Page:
BERLIN — Jean-Pierre Jeunet’s “Amelie” swept the European Film Awards in Berlin on Saturday, as had been widely predicted.
“Amelie” scooped four prizes including film, director and cinematography. Jeunet also picked up the People’s Choice award for director.
Actor kudos went to Ben Kingsley for his role as a psychotic gangster in the British film “Sexy Beast.”
“After my 10-year association with the (European Film) Academy, I hope you don’t think this was an inside job,” Kingsley quipped as he accepted the prize; the actor is an EFA board member.
French thesp Isabelle Huppert took actress kudos for her portrayal of a masochistic music instructor in Michael Haneke’s “The Piano Teacher.”
Andreas Veiel’s “Black Box BRD,” about West German terrorist Wolfgang Grams and the 1989 murder of Deutsche Bank chairman Alfred Herrhausen by the Red Army Faction terrorist group, won for documentary.
Bosnian filmmaker Danis Tanovic took the screenplay nod for his war pic “No Man’s Land.”
The Academy awarded Ewan McGregor the European Achievement in World Cinema gong for “Moulin Rouge,” citing his diverse work in film. “When I was wee high and dreamed about being in movies, I dreamed about films full of romance and music. (Director) Baz (Luhrmann) gave me the chance to fulfill that dream with ‘Moulin Rouge,’ ” the actor said.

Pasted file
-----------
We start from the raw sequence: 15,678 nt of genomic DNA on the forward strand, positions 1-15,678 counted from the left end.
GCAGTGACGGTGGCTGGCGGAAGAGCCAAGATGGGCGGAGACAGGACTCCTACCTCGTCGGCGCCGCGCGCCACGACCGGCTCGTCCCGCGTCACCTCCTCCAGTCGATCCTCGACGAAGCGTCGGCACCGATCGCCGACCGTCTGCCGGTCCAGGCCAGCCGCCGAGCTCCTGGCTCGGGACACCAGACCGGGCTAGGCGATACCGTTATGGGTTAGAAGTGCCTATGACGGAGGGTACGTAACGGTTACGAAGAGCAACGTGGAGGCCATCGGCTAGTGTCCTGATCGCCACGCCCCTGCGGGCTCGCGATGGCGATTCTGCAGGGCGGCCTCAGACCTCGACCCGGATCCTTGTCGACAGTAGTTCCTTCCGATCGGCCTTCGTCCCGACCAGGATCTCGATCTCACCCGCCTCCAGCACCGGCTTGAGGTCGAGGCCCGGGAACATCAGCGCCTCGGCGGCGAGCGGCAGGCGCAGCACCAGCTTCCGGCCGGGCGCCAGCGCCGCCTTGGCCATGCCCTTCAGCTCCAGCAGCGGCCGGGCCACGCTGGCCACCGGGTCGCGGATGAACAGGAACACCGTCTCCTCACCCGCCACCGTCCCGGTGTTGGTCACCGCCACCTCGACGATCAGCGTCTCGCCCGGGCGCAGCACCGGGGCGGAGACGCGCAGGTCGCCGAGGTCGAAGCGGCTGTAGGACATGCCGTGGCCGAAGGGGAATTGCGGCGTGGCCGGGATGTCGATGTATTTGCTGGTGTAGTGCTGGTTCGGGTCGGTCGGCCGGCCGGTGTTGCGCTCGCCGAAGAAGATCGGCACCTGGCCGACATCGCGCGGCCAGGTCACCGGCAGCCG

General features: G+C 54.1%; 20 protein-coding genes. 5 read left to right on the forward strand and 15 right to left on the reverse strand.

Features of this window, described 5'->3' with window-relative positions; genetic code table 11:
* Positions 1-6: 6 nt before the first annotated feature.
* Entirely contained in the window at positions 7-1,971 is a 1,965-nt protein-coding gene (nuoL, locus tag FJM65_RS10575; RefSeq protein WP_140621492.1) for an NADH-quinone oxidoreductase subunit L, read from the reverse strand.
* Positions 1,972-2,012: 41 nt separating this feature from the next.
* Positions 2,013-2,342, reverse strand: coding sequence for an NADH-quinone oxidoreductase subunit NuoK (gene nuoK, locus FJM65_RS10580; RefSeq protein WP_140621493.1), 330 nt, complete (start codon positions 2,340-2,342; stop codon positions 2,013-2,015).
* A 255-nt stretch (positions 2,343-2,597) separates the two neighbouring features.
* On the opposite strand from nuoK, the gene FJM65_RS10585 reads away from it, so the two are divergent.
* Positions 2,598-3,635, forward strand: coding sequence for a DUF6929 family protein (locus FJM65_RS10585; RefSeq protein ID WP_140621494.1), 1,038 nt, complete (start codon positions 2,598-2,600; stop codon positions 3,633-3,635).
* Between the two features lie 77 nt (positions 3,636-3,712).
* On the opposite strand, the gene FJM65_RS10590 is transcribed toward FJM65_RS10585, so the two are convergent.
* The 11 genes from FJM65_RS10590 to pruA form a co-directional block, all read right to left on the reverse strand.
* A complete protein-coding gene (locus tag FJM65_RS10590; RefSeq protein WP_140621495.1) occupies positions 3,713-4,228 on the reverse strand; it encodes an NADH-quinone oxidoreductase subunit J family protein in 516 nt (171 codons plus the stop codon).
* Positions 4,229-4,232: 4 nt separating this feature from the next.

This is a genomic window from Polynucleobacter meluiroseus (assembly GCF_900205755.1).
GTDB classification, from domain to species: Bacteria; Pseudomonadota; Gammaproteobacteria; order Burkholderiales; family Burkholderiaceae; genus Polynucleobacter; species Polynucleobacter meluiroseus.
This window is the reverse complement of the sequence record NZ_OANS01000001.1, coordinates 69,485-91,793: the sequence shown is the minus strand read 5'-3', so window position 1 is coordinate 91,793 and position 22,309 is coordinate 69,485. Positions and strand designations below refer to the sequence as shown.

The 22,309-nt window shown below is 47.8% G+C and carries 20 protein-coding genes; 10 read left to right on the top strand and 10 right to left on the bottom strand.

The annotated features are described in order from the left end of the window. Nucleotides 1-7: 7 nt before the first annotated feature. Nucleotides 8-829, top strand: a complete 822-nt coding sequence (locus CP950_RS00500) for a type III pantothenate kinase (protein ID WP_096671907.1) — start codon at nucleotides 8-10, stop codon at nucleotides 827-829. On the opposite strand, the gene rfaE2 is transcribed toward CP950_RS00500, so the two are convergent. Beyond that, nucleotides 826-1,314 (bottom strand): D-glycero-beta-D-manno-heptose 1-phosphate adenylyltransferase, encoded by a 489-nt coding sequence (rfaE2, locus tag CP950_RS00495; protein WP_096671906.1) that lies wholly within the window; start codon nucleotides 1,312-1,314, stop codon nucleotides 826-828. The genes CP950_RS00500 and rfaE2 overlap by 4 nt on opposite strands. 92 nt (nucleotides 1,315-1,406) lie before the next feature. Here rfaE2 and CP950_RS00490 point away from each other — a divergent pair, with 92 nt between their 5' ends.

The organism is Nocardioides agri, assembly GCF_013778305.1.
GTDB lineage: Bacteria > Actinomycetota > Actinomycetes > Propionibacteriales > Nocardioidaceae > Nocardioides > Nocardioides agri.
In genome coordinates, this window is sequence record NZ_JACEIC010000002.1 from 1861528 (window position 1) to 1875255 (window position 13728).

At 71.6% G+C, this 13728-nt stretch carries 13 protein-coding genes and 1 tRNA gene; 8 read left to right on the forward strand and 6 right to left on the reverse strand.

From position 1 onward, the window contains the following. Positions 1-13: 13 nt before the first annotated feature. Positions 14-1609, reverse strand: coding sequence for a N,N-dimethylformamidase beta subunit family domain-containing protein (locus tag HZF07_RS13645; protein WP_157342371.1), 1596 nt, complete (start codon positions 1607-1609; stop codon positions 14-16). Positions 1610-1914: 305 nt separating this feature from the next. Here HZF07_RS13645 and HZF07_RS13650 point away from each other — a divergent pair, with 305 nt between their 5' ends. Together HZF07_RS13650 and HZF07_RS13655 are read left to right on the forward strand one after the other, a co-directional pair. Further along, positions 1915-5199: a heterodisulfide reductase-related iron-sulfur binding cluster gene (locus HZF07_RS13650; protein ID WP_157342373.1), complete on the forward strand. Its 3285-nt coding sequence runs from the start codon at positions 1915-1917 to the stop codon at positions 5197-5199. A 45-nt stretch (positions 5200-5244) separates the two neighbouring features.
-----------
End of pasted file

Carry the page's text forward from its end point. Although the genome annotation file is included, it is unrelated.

McGregor also accepted the Screen Intl. European Film Award for non-European film, which went to Luhrmann’s musical.
Spanish helmer Achero Manas took the European Discovery Fassbinder award for new talent for his pic about child abuse, “Pellet.”
U.K. filmmaker Toby MacDonald won the European short film prize for “Je t’aime John Wayne.”
The only standing ovation of the 14th awards, held at the Tempodrom, went to the British comedy team Monty Python. Helmers Terry Jones and Terry Gilliam accepted an award for their group, which was honored for lifetime achievements including pics like “Life of Brian,” “Monty Python’s the Meaning of Life” and “Monty Python and the Holy Grail.”
People’s Choice awards for actor and actress went to Colin Firth for “Bridget Jones’ Diary” and Juliette Binoche (“Chocolat”), neither of whom were present.
The event’s biggest no show was German Chancellor Gerhard Schroeder, who was supposed to open the ceremony. Negotiations between Afghan factions in Bonn kept Schroeder away from the show.
Instead, German Culture Minister Julian Nida-Ruemelin and Academy president Wim Wenders opened the ceremony. Speaking to an audience of about 1,500, Nida-Ruemelin called for greater support of European cinema, which he praised for its cultural diversity.
Recalling the attacks of Sept. 11, Wenders said recent events have reminded filmmakers of their great responsibility. “We must never forget that the films we make help shape the world.”